Now, clearly the above example describes an extreme case, in which every single one of the 400 students picks each and every answer randomly, but it illustrates how, if the grade distribution coming out of a MCT features a low average (say less than 50%), telling apart genuine knowledge from sheer luck becomes increasingly difficult a proposition. This is particularly serious a problem if grading is done on a curve, and it is rendered even more serious if one considers that, in actuality, practically no student will be unable to answer any of the questions. In practice, every one of them will get at least a few right, redering the possible contaminating effect of lucky guesses even more significant.

My personal rule of thumb is, the average should be close to 70%. The likelihood that someone knowing the answers of less than ten of the twenty questions will pick fourteen correct answers by chance is slightly less than 4%. Granted, it is not perfect, but then again, no test is.

Notes

[1] There could be many a reason for such an appalling outcome, besides the test being seriously flawed. Me being a lousy teacher and/or the class being exceptionally weak — or a combination thereof being just two of them. However, that is immaterial in terms of deciding what the best course of action would be.

### 12 Responses to “Binomial distributions and multiple choice tests”

1. Schlupp Says:

It is horrible and wrong of you to want all aspects of human endeavor to be measured exclusively by multiple-choice tests and it is ridiculous to assert they are flawless.

Can I go back to class preparation and grant writing now?

• Massimo Says:

Let me see… yes, I think you have covered all bases. Thank you, yes, you may resume your normal operations.

PS Done with my grant writing — hence the blogging.

2. Cath Ennis (@enniscath) Says:

Most of the multiple-choice tests I took during the last couple of years of high school and first couple of years of undergrad – all of which contributed in part to a final grade – featured negative marking. i.e. you get +1 point for answering a question correctly, 0 if you don’t answer it at all, and -1 if you answer incorrectly. It was set up this way to discourage guessing. How would that affect your distribution? (you know you want to run that analysis!)

Many of these tests were also of the kind where each question includes a list of five statements about a single phenomenon, and then the multiple choice part would be phrased something like “which of these five statements are correct? A: #1, 2 and 4; B: #1, 3 and 4; C: #2, 3 and 4; D: #3 and 5; E: #2 and 5”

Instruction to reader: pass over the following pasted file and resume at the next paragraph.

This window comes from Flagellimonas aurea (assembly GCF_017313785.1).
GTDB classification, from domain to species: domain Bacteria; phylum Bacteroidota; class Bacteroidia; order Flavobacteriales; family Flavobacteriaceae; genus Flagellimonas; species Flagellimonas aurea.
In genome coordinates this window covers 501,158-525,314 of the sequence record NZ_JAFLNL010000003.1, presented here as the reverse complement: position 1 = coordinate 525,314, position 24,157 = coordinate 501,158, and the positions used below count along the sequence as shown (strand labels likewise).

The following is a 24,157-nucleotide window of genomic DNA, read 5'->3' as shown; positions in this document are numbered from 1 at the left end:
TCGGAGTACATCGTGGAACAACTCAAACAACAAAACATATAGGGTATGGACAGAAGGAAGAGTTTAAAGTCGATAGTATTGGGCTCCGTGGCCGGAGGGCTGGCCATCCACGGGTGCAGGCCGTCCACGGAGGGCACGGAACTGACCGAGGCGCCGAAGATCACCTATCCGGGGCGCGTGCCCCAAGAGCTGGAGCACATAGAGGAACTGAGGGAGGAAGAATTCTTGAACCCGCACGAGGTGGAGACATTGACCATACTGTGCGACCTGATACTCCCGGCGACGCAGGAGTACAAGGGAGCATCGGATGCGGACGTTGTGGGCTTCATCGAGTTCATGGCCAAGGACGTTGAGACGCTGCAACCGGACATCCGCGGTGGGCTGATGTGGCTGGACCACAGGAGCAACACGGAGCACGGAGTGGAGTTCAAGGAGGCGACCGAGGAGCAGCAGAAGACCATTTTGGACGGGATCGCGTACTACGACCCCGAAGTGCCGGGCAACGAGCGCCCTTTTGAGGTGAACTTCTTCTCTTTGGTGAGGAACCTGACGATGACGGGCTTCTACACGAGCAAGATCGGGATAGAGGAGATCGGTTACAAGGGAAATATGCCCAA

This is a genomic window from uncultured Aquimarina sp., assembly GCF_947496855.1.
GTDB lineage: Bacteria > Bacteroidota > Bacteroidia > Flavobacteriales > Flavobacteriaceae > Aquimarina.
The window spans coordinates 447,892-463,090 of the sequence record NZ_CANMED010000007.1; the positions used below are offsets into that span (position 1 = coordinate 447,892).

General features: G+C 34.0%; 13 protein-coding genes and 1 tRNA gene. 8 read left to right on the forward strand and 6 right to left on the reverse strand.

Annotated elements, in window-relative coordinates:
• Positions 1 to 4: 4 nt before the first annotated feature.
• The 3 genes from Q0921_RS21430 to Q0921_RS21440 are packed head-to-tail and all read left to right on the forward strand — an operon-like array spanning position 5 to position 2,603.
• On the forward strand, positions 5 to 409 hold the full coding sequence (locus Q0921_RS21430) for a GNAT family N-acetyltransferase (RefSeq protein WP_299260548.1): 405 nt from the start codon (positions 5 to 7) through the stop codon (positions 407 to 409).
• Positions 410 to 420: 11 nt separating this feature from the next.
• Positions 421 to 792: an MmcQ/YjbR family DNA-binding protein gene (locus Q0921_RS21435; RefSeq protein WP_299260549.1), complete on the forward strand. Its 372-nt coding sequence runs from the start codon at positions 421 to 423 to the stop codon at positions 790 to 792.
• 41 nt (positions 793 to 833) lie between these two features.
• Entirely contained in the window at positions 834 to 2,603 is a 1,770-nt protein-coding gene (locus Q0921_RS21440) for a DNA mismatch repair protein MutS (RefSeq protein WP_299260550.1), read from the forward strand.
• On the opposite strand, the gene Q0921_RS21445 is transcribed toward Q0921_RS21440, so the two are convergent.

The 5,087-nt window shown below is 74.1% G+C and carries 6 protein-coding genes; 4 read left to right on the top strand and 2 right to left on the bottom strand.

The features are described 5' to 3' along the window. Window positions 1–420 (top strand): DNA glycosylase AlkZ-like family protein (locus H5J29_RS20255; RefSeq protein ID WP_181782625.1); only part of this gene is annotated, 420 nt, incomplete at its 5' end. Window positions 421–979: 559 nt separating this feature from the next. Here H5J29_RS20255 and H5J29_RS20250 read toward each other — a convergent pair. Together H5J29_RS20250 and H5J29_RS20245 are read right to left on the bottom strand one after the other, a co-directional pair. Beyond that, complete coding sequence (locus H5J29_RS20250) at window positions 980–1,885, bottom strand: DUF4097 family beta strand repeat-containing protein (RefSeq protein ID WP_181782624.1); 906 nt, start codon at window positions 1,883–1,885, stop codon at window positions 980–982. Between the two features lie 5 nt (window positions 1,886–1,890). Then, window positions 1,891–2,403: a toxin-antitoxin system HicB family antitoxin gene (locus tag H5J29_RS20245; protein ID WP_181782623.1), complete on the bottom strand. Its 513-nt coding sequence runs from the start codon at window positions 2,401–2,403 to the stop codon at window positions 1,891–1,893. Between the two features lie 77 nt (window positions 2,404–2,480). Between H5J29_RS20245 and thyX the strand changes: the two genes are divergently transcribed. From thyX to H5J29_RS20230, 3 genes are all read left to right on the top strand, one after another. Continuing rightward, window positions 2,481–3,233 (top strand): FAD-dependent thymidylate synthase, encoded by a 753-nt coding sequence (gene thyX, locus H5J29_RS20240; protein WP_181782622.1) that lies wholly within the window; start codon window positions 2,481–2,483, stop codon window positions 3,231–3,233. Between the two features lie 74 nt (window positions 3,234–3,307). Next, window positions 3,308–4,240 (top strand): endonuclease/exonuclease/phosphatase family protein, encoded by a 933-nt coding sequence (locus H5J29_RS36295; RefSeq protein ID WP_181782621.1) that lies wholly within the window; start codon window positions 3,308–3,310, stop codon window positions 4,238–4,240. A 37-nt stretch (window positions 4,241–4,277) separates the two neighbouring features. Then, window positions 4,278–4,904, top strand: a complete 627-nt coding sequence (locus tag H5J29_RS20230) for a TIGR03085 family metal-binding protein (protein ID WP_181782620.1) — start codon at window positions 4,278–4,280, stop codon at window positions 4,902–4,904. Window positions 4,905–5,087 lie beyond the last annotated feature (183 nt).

Are UK multiple choice tests just intrinsically more evil, I wonder?!

• Massimo Says:

Negative marking seems really unfair. There is such a thing as missing the right answer due to an algebraic mistake, and to regard that akin to a blind guess does not seem right (to me).

• JF Says:

Surely it depends how wrong the wrong answers are ? If you make sure the wrong answers are, say, expressed in inconsistent units, wrong by orders of magnitude, etc., then negative marking is perfectly justified, and will not be affected by simple algebraic mistakes !

• Massimo Says:

Yeah but come on, now, it is an exam, people are nervous and check the wrong box by accident… plus, are we getting in the business of establishing how much “more wrong” is an answer than another ? And all of this for what, for some contamination from random lucky guesses, whose effect can be rendered negligible ? It’s not worth it.

3. Lior Says:

Well, the farther away you can get from this randomness in the students’ solution – the better signal-to-noise ratio you can obtain at your measurement. I agree that the deeper you go into the random region, the more unfair is the redistributed curve (if you indeed normalize it somehow). This is why I always prefer to shift the grades by a constant (and not perform non-linear operations) if a correction in the distribution is needed.

The effects discussed here can also occur in non MCTs exams where people try to guess / apply a formula they remember a solution (but it is harder to quantify this effect here).

4. transientreporter Says:

Twenty questions? That’s it? You should increase that by an order of magnitude.

5. Craig Says:

I remember giving a MCT exam to a class of ~100 very weak secondary school students in a physical science class. I remember there being 4 choices for each question. The median grade was, I recall, about 20%. This was rather distressing, as you can imagine, and I vowed not to write such hard tests in the future.

• Lior Says:

Regardless of the poor results, I think that it’s much better to have the number of choices in the area of 6-8, for noise-cancellation purposes. You can always help the guesswork by including 1-2 options where the units/magnitude don’t fit

6. GMP Says:

I seem to recall that optimum-difficulty tests have the average between 70 and 80%. Anything below would mean the test is too hard, anything above that it’s too easy, and either extremal case comes with poorer correlation between score and knowledge.